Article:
Plato Investment Management says changes to the asset test rules mean less retirees will have access to a partial aged pension, as the upper limit for assets held by both home-owning individuals and couples will see reductions of $250,000 and $350,000 respectively.
Additionally, a doubling in the taper rate from a fortnightly reduction in pension payments of $1.50 to $3 for every $1,000 above the asset test amount – equating to $78 a year for every additional $1,000 – effectively means “the new taper rate assumes pensioner assets earn 7.8 per cent per annum”.
“In our low-return world, we believe most asset classes will likely struggle to deliver 7.8 per cent per annum in returns, especially the conservative asset classes such as cash and fixed income favoured by many in the pension phase,” Plato managing director Don Hamson said.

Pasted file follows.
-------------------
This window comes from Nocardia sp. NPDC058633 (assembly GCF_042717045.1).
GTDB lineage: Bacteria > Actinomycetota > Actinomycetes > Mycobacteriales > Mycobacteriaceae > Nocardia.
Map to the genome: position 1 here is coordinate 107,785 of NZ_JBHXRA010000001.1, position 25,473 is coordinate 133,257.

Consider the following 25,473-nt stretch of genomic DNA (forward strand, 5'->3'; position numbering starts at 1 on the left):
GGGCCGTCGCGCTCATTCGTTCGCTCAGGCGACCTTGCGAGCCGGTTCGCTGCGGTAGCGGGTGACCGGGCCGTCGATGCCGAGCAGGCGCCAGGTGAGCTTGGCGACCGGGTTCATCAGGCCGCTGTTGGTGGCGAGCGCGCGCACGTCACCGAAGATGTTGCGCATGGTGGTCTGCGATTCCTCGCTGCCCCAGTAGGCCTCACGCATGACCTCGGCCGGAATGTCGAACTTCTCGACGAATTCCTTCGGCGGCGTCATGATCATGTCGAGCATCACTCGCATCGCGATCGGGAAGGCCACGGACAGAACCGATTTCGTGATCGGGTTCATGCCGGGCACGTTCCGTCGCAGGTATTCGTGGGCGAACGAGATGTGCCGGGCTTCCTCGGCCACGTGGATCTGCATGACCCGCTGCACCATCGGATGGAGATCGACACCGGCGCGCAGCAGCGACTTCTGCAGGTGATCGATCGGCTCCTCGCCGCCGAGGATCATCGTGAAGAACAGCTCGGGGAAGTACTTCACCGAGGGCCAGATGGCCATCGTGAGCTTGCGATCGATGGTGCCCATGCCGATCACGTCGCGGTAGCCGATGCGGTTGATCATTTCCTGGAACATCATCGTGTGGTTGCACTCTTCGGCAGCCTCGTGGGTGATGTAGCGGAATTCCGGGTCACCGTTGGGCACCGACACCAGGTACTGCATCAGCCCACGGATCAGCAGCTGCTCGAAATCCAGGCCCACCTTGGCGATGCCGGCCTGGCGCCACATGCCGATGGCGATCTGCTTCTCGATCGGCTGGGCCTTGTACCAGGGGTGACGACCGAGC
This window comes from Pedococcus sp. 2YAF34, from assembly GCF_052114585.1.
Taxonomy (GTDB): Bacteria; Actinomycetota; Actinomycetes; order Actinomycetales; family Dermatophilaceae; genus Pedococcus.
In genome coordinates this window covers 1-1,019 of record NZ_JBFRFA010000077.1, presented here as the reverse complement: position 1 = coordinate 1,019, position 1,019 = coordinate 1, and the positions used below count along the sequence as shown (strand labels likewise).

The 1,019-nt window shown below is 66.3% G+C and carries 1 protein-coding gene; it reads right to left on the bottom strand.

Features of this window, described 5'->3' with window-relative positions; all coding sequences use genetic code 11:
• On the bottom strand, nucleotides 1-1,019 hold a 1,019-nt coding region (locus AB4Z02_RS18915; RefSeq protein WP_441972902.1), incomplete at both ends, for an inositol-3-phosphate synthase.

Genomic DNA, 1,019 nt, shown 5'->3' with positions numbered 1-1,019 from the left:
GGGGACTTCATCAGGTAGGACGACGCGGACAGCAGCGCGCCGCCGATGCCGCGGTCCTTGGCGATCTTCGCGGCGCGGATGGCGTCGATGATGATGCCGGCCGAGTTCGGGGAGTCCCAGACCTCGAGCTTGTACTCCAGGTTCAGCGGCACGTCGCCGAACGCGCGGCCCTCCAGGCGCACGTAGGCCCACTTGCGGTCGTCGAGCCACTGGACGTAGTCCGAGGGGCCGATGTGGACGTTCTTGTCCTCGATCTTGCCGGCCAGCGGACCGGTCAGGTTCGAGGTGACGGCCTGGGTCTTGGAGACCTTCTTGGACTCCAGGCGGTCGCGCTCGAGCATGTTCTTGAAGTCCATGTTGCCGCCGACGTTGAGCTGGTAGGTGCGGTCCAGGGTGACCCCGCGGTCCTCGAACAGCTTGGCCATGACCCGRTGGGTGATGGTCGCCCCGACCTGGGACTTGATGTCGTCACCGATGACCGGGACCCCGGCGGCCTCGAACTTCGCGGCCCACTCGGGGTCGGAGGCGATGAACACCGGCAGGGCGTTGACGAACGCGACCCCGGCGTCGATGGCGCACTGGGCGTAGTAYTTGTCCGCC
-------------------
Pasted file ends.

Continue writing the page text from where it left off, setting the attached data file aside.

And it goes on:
This reflects remarks made previously by the Association of Superannuation Funds Australia (ASFA) that changes to the taper rate and asset threshold will have an impact on how retirees plan for their retirement.
“While some individuals with relatively low retirement savings will receive a small increase in their age pension after 1 January 2017, others will receive a lower age pension, or none at all, until they run down their superannuation,” ASFA chief executive Martin Fahy said.
“As a result, many individuals and couples will require higher levels of private savings for a comfortable standard of living in retirement.”